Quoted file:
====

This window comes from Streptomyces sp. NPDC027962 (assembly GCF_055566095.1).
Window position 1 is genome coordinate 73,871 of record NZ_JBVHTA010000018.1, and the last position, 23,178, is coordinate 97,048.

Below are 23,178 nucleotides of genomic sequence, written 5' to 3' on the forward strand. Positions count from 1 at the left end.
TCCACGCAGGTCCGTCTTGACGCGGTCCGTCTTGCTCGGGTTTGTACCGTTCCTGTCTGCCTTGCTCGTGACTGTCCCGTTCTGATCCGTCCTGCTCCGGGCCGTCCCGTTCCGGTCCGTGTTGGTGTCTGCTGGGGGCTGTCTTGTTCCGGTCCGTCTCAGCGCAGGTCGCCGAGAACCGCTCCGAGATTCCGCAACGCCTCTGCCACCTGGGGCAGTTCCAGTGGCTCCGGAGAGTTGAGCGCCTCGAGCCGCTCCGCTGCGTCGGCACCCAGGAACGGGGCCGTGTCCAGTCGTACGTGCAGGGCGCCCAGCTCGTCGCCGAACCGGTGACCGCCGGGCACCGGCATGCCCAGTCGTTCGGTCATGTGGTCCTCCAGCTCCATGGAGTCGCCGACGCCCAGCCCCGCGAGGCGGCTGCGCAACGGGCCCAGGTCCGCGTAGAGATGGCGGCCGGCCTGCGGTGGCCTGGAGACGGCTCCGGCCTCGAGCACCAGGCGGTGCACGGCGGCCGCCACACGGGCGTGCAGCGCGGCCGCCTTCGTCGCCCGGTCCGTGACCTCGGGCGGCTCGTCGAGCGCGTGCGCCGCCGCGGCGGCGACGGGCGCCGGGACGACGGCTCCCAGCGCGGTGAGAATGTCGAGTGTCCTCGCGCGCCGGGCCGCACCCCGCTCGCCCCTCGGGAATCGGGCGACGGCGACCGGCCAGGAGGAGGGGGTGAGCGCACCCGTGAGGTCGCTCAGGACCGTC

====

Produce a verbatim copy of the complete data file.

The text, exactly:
This window comes from Streptomyces sp. NPDC027962 (assembly GCF_055566095.1).
Window position 1 is genome coordinate 73,871 of record NZ_JBVHTA010000018.1, and the last position, 23,178, is coordinate 97,048.

Below are 23,178 nucleotides of genomic sequence, written 5' to 3' on the forward strand. Positions count from 1 at the left end.
TCCACGCAGGTCCGTCTTGACGCGGTCCGTCTTGCTCGGGTTTGTACCGTTCCTGTCTGCCTTGCTCGTGACTGTCCCGTTCTGATCCGTCCTGCTCCGGGCCGTCCCGTTCCGGTCCGTGTTGGTGTCTGCTGGGGGCTGTCTTGTTCCGGTCCGTCTCAGCGCAGGTCGCCGAGAACCGCTCCGAGATTCCGCAACGCCTCTGCCACCTGGGGCAGTTCCAGTGGCTCCGGAGAGTTGAGCGCCTCGAGCCGCTCCGCTGCGTCGGCACCCAGGAACGGGGCCGTGTCCAGTCGTACGTGCAGGGCGCCCAGCTCGTCGCCGAACCGGTGACCGCCGGGCACCGGCATGCCCAGTCGTTCGGTCATGTGGTCCTCCAGCTCCATGGAGTCGCCGACGCCCAGCCCCGCGAGGCGGCTGCGCAACGGGCCCAGGTCCGCGTAGAGATGGCGGCCGGCCTGCGGTGGCCTGGAGACGGCTCCGGCCTCGAGCACCAGGCGGTGCACGGCGGCCGCCACACGGGCGTGCAGCGCGGCCGCCTTCGTCGCCCGGTCCGTGACCTCGGGCGGCTCGTCGAGCGCGTGCGCCGCCGCGGCGGCGACGGGCGCCGGGACGACGGCTCCCAGCGCGGTGAGAATGTCGAGTGTCCTCGCGCGCCGGGCCGCACCCCGCTCGCCCCTCGGGAATCGGGCGACGGCGACCGGCCAGGAGGAGGGGGTGAGCGCACCCGTGAGGTCGCTCAGGACCGTC